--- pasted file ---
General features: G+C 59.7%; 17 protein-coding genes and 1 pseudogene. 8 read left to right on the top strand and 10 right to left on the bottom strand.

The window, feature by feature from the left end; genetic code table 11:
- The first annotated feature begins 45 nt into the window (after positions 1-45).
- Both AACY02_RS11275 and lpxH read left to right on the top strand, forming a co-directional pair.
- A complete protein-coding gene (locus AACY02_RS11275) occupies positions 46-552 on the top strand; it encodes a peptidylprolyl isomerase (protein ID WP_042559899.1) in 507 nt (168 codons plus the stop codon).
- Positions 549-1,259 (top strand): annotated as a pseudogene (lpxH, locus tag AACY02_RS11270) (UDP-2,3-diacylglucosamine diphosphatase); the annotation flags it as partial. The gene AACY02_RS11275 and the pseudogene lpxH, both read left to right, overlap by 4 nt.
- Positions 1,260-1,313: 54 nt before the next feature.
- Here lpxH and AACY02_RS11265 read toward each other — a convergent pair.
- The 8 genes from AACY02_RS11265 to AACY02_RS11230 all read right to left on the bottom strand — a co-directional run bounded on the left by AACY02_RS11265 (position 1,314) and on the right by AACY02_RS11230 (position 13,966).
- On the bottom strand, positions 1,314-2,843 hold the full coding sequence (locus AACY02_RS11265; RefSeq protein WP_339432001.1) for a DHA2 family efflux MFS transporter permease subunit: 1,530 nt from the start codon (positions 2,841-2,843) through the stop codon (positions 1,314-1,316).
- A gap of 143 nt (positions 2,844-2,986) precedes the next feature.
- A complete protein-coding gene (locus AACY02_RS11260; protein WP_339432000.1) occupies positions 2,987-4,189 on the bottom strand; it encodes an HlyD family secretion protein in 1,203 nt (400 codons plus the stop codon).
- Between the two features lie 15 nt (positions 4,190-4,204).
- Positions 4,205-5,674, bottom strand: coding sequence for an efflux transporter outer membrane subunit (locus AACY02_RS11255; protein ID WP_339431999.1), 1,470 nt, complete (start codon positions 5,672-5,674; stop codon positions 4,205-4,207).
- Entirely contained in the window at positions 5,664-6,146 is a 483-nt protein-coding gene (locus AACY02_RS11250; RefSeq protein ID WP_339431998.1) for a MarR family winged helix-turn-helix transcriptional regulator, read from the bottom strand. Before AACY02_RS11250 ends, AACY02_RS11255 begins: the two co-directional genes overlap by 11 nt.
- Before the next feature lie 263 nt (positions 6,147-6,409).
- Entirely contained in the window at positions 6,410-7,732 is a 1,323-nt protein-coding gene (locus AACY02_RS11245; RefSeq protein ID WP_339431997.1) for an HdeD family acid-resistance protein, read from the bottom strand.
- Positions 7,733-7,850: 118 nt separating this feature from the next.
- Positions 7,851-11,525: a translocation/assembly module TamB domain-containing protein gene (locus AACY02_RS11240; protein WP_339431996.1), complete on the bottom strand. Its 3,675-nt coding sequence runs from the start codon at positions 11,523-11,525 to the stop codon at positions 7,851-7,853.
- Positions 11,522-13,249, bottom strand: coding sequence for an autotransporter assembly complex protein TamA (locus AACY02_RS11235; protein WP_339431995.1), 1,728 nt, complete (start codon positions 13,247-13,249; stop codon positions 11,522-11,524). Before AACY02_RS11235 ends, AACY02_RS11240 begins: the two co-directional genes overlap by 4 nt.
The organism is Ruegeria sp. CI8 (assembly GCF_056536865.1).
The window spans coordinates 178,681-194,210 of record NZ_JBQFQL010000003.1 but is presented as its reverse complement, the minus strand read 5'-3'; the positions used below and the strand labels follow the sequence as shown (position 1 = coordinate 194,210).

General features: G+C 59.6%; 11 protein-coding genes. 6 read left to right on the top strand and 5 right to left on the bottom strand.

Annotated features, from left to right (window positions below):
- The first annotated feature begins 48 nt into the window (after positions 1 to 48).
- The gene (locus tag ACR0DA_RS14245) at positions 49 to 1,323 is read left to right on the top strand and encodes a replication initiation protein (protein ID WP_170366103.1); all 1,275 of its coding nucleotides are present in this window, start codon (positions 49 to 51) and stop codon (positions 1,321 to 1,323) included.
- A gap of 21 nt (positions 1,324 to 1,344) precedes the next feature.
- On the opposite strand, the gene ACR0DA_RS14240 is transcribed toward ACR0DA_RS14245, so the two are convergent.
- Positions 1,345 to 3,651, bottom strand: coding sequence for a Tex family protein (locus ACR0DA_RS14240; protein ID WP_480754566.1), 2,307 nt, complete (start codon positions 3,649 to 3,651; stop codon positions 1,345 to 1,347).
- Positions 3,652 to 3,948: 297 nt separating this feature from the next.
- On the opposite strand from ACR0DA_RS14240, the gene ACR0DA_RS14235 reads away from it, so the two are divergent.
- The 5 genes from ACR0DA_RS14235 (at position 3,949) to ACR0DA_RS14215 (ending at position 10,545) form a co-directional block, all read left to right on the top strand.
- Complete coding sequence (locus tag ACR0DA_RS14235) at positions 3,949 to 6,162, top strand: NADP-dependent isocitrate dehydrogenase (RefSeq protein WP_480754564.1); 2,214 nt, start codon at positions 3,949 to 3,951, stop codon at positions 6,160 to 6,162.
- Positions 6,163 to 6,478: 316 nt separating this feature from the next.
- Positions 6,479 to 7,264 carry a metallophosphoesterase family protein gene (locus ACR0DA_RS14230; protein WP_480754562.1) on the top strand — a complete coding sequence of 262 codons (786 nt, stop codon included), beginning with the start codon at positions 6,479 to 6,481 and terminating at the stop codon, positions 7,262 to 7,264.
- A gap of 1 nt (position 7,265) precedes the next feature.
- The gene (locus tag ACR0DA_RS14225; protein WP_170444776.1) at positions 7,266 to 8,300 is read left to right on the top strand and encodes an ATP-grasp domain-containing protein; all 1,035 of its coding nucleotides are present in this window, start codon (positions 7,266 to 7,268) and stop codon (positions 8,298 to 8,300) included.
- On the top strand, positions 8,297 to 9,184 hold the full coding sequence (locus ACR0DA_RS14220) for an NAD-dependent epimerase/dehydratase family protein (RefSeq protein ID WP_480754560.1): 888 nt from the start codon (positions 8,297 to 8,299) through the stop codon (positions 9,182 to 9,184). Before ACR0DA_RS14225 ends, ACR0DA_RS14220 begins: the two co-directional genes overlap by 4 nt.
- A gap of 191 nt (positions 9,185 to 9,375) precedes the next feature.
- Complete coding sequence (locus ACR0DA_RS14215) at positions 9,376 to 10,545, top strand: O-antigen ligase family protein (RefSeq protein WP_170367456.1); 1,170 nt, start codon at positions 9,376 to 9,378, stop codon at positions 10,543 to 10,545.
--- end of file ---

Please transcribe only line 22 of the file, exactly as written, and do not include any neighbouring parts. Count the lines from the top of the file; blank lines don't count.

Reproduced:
The window spans coordinates 178,681-194,210 of record NZ_JBQFQL010000003.1 but is presented as its reverse complement, the minus strand read 5'-3'; the positions used below and the strand labels follow the sequence as shown (position 1 = coordinate 194,210).